At a press conference on Monday, when asked if the president trusted Taylor, Pompeo objected.
“The State Department is doing a fantastic job. I think that we have achieved what the Obama administration has not delivered to Ukraine, ”Pompeo said, refusing otherwise to say that the High Envoy to Ukraine was still in the good grace of the president,
He offered full support to his staff as they resisted the attacks of the president and his allies.
“I always protect the staff of the State Department. This is the greatest diplomatic corps in the history of the world. I am very proud of the team, ”he said, without refuting any claims of Trump.
Warned Against Action
At the beginning of the impeachment process, when witnesses came to deliver closed evidence on Capitol Hill, Trump's advisers warned him against taking measures to fire the speakers. They warned that his actions could be perceived as a retaliatory strike and could be used by democrats in drafting articles about impeachment.
But now, the strength of this advice is being tested by television hearings and the public release of private interviews. Trump watched the hearings intermittently and spent hours of news coverage later.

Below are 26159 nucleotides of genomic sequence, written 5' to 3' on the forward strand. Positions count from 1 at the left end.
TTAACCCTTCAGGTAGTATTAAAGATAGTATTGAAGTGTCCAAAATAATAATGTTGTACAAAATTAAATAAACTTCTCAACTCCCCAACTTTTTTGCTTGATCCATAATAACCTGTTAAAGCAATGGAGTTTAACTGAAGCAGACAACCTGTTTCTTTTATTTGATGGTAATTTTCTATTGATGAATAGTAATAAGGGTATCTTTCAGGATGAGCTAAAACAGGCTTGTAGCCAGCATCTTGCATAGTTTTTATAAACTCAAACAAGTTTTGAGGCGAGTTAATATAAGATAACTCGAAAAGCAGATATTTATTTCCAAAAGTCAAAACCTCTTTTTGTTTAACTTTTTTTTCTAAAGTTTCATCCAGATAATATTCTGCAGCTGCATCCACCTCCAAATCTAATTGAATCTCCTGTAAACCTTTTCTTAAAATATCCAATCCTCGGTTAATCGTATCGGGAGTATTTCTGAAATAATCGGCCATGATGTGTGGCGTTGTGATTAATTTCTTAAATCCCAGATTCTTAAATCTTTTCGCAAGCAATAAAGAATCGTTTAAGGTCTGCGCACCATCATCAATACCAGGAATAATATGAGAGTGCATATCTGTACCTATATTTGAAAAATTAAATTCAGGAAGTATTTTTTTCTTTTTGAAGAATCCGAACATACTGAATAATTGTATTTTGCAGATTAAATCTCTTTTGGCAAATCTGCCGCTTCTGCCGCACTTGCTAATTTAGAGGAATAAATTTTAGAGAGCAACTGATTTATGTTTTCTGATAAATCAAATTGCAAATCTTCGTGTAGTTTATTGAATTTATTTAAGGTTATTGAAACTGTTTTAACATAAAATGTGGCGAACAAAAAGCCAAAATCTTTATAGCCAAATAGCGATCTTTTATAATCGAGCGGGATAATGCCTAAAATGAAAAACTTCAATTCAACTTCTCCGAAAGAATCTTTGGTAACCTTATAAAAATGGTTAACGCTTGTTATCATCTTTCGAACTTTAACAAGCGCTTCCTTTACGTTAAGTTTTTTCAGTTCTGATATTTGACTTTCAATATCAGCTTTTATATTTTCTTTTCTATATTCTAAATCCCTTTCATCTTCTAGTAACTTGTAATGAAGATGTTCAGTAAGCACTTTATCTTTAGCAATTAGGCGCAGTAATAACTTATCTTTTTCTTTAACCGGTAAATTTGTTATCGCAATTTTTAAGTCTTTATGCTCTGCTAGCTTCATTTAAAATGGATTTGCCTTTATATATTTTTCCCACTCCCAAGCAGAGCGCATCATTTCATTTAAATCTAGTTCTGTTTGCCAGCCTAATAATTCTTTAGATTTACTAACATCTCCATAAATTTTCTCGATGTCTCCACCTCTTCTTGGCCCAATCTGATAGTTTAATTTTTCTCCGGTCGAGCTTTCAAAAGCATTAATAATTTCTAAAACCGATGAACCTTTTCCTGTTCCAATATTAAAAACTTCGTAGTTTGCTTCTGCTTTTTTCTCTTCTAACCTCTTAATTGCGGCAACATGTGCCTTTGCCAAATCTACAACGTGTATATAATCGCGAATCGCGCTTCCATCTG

On Sunday, Trump hit another witness, Jennifer Williams, an employee of the State Department, who was leased to the vice president's office as a foreign policy adviser. The president tweeted: “Tell Jennifer Williams, whoever it is, to read the WALLPAPES of transcripts of presidential calls and see the text (sic) from Ukraine just released. Then she should meet with other Never Trampers whom I donated do not know, and in most cases did not even hear, and developed the best presidential attack! "
Answering a question about Twitter, Vice President spokesman Mike Pence said only: “Jennifer is an employee of the state department.” The State Department did not comment.
Although Pence’s office distanced himself from Williams in public, White House sources said that Williams still enjoys the support of his team, including Chief of Staff Mark Short and boss Williams, General Keith Kellogg, who serves as Pence’s national security adviser.
“She is a key part of the team,” said a White House spokesman.